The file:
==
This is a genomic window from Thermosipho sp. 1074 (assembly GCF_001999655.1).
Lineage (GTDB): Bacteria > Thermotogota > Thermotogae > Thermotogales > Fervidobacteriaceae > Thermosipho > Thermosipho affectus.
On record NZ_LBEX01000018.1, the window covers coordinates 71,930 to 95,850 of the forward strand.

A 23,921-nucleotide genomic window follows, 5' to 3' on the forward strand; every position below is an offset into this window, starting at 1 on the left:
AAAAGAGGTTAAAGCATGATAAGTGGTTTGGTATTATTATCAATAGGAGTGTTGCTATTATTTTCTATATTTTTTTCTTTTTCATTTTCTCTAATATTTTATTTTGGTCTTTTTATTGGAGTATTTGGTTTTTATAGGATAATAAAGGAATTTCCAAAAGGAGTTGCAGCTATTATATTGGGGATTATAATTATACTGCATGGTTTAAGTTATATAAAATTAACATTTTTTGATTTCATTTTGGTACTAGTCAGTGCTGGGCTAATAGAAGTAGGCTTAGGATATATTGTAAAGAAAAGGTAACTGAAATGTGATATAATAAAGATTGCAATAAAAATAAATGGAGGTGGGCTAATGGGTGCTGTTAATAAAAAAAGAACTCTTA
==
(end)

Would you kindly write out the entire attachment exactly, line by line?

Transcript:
This is a genomic window from Thermosipho sp. 1074 (assembly GCF_001999655.1).
Lineage (GTDB): Bacteria > Thermotogota > Thermotogae > Thermotogales > Fervidobacteriaceae > Thermosipho > Thermosipho affectus.
On record NZ_LBEX01000018.1, the window covers coordinates 71,930 to 95,850 of the forward strand.

A 23,921-nucleotide genomic window follows, 5' to 3' on the forward strand; every position below is an offset into this window, starting at 1 on the left:
AAAAGAGGTTAAAGCATGATAAGTGGTTTGGTATTATTATCAATAGGAGTGTTGCTATTATTTTCTATATTTTTTTCTTTTTCATTTTCTCTAATATTTTATTTTGGTCTTTTTATTGGAGTATTTGGTTTTTATAGGATAATAAAGGAATTTCCAAAAGGAGTTGCAGCTATTATATTGGGGATTATAATTATACTGCATGGTTTAAGTTATATAAAATTAACATTTTTTGATTTCATTTTGGTACTAGTCAGTGCTGGGCTAATAGAAGTAGGCTTAGGATATATTGTAAAGAAAAGGTAACTGAAATGTGATATAATAAAGATTGCAATAAAAATAAATGGAGGTGGGCTAATGGGTGCTGTTAATAAAAAAAGAACTCTTA